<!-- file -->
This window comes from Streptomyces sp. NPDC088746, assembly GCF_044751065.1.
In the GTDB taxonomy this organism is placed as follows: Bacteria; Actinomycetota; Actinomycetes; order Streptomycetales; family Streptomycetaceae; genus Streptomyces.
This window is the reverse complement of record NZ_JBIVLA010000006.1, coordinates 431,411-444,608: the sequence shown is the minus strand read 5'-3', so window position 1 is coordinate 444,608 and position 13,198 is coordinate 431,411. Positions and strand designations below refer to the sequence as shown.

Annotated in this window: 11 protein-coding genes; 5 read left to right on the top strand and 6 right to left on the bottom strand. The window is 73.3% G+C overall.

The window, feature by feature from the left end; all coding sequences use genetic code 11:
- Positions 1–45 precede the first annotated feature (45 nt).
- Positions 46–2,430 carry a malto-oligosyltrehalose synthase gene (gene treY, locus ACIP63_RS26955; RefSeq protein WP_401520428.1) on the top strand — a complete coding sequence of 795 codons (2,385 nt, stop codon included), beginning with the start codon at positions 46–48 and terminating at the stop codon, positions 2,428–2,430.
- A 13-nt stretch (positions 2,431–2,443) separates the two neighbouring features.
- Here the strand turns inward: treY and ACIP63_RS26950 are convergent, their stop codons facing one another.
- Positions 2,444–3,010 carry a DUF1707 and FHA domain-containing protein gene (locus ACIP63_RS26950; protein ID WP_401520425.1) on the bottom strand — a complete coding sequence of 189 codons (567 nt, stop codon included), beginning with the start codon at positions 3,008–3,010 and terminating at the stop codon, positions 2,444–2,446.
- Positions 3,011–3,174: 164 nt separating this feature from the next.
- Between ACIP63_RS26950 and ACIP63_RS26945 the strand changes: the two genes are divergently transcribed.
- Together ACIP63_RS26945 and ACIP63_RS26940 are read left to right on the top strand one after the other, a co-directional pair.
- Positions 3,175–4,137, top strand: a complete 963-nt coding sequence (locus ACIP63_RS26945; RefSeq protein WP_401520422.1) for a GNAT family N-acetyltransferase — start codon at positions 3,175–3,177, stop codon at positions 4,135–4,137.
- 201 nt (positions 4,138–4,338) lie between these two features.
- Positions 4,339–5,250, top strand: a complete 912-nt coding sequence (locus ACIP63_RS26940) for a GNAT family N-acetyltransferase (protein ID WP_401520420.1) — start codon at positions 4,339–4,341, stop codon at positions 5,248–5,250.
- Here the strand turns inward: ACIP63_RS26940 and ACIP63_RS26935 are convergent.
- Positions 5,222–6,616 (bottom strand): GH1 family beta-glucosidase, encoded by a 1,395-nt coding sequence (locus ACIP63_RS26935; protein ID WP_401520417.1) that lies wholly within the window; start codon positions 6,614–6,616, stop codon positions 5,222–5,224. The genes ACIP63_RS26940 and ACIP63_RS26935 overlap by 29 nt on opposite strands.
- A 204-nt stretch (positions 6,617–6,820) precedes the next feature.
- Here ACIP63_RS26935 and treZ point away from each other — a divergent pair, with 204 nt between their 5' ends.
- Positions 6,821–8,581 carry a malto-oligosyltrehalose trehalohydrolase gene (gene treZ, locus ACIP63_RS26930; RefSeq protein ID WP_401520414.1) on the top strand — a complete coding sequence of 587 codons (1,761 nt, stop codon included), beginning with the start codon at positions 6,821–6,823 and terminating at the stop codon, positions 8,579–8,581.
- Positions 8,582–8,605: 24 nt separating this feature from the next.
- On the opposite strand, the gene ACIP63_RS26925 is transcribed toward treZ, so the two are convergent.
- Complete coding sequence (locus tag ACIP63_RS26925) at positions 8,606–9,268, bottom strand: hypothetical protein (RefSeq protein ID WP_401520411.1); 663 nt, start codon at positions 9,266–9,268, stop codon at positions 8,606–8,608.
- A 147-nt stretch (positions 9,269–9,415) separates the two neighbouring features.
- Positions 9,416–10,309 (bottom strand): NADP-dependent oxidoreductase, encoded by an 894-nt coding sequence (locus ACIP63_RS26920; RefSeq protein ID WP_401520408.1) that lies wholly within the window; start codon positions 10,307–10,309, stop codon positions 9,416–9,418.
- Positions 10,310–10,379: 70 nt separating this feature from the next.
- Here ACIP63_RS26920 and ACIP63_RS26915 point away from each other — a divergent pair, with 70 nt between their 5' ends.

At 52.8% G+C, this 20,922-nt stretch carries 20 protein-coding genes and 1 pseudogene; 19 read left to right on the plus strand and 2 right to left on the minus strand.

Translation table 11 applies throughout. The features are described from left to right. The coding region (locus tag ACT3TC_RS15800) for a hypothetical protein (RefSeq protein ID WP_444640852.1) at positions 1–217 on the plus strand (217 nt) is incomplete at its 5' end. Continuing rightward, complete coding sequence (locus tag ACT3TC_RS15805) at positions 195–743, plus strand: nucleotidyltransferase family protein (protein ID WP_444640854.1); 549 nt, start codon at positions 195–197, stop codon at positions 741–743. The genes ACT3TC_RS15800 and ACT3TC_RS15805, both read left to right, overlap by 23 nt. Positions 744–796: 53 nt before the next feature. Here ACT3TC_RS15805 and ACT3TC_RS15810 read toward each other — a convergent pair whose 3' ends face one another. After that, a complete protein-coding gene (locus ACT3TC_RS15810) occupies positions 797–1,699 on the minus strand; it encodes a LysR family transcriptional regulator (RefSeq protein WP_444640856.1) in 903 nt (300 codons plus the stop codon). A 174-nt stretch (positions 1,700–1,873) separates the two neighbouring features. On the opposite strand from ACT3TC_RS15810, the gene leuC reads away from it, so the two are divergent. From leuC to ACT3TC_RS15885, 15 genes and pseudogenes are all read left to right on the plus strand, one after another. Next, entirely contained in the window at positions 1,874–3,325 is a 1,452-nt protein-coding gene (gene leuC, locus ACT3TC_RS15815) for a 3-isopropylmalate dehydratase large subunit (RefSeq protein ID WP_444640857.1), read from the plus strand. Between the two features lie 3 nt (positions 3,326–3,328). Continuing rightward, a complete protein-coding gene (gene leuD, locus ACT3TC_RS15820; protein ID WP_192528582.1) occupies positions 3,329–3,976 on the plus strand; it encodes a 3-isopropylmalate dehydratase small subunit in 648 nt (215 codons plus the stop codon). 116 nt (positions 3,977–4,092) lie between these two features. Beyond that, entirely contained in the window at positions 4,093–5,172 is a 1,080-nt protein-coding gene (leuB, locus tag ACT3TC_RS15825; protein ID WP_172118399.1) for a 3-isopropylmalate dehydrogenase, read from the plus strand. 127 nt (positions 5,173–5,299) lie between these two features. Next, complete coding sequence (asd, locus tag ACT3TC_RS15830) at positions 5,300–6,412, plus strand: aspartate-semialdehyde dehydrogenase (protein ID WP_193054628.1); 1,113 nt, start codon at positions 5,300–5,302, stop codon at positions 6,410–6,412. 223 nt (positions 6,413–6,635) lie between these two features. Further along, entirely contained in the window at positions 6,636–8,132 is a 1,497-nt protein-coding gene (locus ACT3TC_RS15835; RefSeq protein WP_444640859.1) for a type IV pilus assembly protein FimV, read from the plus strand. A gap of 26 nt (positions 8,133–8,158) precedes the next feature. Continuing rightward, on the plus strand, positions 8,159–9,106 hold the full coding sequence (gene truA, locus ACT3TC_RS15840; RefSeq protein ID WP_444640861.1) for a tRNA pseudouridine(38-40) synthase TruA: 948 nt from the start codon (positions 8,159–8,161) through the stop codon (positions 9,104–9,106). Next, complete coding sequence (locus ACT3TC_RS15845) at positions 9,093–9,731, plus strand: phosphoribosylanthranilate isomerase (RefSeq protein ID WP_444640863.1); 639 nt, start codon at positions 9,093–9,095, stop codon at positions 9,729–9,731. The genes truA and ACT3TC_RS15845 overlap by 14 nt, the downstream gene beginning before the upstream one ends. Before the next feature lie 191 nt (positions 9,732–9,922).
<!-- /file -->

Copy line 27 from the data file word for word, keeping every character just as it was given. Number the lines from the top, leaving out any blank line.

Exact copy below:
- Positions 10,310–10,379: 70 nt separating this feature from the next.